No single software can do everything, but if a software can do 80% of what you want it to do, then it’s likely an appropriate fit. If the company has great customer service, they should be able to help you find workarounds and ensure you’re getting the user experience you want.

5) Know the cost of action—and the cost of inaction.

Everyone is busy. No one has time to learn a new software. No one relishes workday disruptions. But disruptions are easier if they’re planned. When you’re checking your software providers refs (and you are checking refs, aren’t you?), ask direct questions about the implementation process—how long did it take? How intuitive is the software?

You may not want to spend two months learning a new program, but if you put it off for another five months, you need to think about that in terms of lost productivity. How much will it cost your company to operate less efficiently for another five months? Maybe the most cost-efficient tactic is to hire a temp to help carry the workload while you implement the software now. Or maybe it really does make the most sense to wait till your “slow” season. Just make sure you weigh your options rather than letting procrastination get the best of you.

Okay, that’s it from me. I hope this guide has been helpful and will make choosing a software a less stressful process. Happy shopping!

Is Your Company Susceptible to Expense Reimbursement Fraud?

IS YOUR COMPANY SUSCEPTIBLE TO EXPENSE REIMBURSEMENT FRAUD?

It is very common for companies to reimburse employee expenses on a regular basis, which makes expense reimbursement an

easy target for fraudsters. As we increase the emphasis of safeguarding against hackers and other criminals that pose an external threat, we should stop and consider potential threats from within the organization itself. As a manager, am I placing enough emphasis on protecting my company from internal fraud?

The 2 ways in which these schemes typically occur are:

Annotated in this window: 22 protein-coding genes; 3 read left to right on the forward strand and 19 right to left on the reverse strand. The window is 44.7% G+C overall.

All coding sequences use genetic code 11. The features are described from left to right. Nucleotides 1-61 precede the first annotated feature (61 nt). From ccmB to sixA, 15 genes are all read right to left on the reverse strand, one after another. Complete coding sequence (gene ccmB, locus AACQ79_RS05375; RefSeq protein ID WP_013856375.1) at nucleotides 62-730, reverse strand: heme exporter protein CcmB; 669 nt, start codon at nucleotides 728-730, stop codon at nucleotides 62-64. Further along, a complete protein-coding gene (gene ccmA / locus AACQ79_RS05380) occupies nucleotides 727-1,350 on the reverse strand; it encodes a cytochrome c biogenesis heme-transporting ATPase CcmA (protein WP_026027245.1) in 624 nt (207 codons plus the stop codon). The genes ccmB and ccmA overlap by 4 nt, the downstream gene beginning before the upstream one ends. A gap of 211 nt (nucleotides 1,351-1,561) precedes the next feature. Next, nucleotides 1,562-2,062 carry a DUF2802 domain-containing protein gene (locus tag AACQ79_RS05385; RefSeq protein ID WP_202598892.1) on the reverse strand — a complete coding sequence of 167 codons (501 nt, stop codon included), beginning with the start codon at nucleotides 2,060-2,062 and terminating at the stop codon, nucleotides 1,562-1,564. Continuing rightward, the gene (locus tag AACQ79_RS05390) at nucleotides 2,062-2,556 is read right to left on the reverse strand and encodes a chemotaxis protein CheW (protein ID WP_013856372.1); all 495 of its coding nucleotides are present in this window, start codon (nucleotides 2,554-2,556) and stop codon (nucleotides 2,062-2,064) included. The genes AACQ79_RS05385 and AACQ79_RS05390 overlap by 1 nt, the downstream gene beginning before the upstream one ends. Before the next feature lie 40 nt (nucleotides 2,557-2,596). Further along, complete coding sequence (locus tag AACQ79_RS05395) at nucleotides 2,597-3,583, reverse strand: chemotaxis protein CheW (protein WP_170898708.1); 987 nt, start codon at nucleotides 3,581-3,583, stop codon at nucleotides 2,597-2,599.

1. Claiming reimbursement for fictitious expenses

  2. Inflating actual business expenses

 

Helpful tips for preventing expense reimbursement fraud in your organization:

• Require that all expenses submitted for reimbursement are accompanied by original documentation, with no exceptions. Regardless of the amount, it’s important that employees keep receipts and maintain good records for expense reimbursement.

• Ensure that your organization has a well written expense reimbursement policy. Stay tuned for more on writing an effective policy from BankTEL!

• Institute a two-step review process for employee expense reimbursements. This means that two managers will have to approve the reimbursement before it is approved for payment.

• Maintain a healthy level of skepticism about your employees. You always want to trust the people you hire, but there’s nothing wrong with digging deeper to verify employee expenses.

• Have a consistent process set up for reimbursements. All employees should know what the process for reimbursement consists of and should expect that it will be the same every time.

• Discipline employees who violate the policies and procedures. Doing so will set an example and help deter other employees from making the same mistakes.

Protected: Case Study: United Mississippi Bank

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Protected: Case Study: Southwest Capital Bank